I seem to attract front-of-house staff that is originally from Italy either as permanent residents or on a work Visa. I speak and write Italian, so I can communicate with them easily. They want to learn the English language because they see that there is a big opportunity for them in this country. It’s nice to be around Europeans and talking to one another. The menus are Italian so they sound authentic when they pronounce it. They can even help when preparing the menus. I really love their attitude the majority of them know they are lucky to be in Australia and lucky to be in work. The Italians are hospitable and jovial and the customers love it.

Ponder life whilst sitting by the window.

As a leader and owner, how do you get the best from your staff?

I can tell you one thing: It’s certainly not from thinking I’m the leader or the owner. I think of us as equals because I have a lot to learn from them just as they have a lot to learn from me. In fact, my staff actually teaches me more because a lot of them have a serious hospitality background in Italy. The Italians are obsessed with food! In Australia, the people that I have interviewed are university students who are just there to make a little extra money. But my staff has made food and this restaurant their career.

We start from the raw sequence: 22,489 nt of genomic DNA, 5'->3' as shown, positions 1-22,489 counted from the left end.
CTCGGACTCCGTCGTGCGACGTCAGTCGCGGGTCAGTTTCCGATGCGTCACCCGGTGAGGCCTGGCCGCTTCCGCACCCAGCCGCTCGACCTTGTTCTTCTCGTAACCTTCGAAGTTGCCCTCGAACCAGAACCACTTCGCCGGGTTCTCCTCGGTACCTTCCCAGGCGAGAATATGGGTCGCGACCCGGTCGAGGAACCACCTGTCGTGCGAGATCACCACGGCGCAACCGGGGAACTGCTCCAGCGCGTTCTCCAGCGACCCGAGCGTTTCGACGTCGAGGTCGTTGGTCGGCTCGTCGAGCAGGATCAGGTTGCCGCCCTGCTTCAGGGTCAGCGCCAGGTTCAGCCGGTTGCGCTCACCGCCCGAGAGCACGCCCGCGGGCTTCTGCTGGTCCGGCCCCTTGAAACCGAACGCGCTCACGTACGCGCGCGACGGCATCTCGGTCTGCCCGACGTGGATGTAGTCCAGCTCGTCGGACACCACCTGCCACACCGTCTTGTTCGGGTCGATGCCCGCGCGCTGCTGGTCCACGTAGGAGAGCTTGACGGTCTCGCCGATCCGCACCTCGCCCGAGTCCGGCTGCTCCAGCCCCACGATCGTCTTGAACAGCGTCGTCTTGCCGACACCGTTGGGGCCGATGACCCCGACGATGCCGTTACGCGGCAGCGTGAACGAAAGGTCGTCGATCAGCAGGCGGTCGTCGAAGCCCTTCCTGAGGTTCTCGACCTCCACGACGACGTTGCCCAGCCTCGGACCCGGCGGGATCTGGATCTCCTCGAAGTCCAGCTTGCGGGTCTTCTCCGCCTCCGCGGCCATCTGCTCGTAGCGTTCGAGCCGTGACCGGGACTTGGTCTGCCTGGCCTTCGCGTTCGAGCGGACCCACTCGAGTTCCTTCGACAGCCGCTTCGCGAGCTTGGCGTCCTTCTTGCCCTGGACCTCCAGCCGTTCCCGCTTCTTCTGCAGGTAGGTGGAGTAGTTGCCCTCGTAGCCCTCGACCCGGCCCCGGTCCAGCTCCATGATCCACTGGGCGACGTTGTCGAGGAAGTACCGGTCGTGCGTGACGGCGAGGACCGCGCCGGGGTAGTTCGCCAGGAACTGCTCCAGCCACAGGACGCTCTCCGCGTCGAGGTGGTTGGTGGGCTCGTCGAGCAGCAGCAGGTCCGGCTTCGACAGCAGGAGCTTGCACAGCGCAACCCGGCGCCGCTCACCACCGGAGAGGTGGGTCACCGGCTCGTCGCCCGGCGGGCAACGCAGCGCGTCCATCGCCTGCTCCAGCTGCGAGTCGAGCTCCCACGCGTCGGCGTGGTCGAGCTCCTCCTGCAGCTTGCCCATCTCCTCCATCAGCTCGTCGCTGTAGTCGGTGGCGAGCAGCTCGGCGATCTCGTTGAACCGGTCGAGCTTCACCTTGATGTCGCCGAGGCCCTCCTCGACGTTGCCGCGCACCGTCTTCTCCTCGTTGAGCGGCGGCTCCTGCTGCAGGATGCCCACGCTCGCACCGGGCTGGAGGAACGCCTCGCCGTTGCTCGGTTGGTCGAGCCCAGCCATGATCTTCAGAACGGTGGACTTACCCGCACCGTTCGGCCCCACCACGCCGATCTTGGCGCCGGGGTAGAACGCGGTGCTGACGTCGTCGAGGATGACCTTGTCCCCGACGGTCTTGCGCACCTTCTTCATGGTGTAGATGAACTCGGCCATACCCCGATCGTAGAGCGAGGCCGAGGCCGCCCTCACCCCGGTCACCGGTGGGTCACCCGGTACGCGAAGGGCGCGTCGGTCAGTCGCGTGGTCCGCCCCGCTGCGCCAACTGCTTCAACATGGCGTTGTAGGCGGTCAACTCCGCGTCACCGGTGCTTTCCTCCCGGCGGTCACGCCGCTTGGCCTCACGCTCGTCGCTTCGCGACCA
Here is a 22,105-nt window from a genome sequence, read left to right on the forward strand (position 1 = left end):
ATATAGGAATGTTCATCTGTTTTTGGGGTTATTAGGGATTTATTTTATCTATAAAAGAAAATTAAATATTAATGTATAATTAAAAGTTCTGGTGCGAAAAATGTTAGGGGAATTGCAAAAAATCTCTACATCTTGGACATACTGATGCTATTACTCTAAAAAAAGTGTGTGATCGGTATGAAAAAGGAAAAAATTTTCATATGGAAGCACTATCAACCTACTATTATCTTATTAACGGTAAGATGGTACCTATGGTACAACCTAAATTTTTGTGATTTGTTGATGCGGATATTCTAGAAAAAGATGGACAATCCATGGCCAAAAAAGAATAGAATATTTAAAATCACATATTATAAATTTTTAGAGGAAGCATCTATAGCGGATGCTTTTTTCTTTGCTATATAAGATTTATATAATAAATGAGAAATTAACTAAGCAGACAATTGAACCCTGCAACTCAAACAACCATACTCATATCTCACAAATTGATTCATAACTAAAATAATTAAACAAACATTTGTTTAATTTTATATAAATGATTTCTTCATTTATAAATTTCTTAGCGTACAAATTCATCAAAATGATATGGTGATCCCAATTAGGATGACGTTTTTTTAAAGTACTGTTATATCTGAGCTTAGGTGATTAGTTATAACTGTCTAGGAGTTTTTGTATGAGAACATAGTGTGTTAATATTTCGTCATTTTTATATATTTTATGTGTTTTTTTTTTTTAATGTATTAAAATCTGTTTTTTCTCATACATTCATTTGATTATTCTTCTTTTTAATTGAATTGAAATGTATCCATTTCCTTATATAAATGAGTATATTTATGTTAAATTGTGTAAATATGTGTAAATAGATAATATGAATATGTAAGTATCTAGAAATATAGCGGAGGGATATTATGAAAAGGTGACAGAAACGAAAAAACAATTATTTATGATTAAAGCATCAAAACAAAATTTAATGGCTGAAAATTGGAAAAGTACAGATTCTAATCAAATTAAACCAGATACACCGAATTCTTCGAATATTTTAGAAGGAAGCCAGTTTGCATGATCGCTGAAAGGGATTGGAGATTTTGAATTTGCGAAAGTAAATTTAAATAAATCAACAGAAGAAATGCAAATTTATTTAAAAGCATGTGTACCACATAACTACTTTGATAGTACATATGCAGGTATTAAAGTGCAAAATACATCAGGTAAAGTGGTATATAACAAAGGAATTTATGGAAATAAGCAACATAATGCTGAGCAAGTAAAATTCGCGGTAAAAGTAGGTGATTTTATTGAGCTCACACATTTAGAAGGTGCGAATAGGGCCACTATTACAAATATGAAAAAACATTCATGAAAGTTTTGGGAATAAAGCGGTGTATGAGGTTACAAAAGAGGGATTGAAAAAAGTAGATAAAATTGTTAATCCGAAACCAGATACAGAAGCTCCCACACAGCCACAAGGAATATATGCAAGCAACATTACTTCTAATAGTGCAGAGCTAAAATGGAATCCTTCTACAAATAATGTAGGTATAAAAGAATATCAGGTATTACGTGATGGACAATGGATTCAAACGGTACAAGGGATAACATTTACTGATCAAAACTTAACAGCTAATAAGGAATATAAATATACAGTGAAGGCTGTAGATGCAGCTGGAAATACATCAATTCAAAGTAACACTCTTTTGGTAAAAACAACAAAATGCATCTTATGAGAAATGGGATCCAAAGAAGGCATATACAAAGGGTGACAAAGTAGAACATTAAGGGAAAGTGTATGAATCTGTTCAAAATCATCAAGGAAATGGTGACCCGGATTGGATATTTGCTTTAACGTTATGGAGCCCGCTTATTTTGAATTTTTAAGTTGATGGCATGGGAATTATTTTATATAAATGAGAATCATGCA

Getting the best out of my staff is also about respect.  I respect them because they have made a career out of this place and they work hard to make it great. In return, they respect me because I put a lot on the line to open up a restaurant and am taking a chance in order to follow my own dreams.

How are you promoting your business on social media, and what sort of an impact has it had?

People visit our websites, and Urban Spoon and Facebook have been big for getting us business. I have also sent a press release to several food and special interest magazines. I am doing a promotion with a local hairdresser and local police newsletter as well.  We’ve even had a company distribute flyers in the area and have been advertised in Melbourne’s Walk About.